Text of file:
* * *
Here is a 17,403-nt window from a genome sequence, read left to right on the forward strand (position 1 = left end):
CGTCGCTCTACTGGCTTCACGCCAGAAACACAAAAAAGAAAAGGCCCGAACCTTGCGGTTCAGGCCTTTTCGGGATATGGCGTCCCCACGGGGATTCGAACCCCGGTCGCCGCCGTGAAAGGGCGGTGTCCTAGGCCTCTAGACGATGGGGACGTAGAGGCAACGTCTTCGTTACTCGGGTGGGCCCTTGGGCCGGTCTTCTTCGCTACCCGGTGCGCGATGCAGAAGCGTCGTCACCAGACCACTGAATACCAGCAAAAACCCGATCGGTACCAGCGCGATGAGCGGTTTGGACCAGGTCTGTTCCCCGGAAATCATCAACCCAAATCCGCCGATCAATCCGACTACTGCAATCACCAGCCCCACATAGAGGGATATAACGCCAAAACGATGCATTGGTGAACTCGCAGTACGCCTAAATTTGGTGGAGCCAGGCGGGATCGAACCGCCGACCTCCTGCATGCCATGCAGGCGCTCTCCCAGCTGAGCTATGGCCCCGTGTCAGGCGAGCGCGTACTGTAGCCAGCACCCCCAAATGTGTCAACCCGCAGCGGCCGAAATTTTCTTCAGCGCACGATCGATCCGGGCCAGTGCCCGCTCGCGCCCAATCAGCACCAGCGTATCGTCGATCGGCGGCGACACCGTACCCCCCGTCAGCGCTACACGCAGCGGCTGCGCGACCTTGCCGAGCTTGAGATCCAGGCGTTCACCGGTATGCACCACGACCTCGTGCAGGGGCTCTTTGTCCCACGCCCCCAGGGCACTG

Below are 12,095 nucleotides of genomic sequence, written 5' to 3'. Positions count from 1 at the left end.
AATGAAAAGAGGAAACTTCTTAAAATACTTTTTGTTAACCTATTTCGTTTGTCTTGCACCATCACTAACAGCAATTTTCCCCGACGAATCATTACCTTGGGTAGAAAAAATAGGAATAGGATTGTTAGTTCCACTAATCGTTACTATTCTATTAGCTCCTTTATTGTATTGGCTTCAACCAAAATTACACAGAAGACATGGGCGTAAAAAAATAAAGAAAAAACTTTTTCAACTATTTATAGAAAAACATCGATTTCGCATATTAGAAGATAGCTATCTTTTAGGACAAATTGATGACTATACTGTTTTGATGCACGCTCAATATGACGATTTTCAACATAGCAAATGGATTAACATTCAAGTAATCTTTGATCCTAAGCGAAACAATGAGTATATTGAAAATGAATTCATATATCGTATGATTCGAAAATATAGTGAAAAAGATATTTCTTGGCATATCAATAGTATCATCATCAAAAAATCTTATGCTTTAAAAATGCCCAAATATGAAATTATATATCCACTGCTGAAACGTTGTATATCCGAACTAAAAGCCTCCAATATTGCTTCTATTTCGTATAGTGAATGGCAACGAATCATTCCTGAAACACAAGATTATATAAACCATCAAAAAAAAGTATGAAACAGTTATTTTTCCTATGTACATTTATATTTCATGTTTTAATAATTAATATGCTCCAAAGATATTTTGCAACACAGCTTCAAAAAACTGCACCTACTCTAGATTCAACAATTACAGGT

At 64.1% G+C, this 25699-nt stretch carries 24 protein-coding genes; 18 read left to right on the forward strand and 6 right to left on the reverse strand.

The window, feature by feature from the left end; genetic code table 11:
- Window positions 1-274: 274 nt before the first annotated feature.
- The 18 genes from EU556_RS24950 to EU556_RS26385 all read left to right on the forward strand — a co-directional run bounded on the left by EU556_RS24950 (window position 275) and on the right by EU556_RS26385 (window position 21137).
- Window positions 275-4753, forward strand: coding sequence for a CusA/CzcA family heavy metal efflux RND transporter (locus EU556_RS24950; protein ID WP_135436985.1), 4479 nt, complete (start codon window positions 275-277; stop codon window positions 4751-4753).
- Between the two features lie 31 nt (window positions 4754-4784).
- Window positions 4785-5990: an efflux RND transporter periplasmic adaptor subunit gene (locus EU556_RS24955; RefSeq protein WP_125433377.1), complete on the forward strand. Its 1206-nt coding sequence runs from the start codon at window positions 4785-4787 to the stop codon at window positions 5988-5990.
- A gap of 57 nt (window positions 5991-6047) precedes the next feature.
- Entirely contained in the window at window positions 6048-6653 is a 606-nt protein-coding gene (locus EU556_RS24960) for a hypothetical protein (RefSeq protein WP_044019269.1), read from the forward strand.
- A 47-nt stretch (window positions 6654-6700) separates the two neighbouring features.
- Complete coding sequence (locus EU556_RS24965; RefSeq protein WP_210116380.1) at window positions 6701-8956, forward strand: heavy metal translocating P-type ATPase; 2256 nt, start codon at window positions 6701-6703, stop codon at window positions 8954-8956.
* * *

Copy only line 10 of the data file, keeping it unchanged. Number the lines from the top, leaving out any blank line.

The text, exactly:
- Between the two features lie 31 nt (window positions 4754-4784).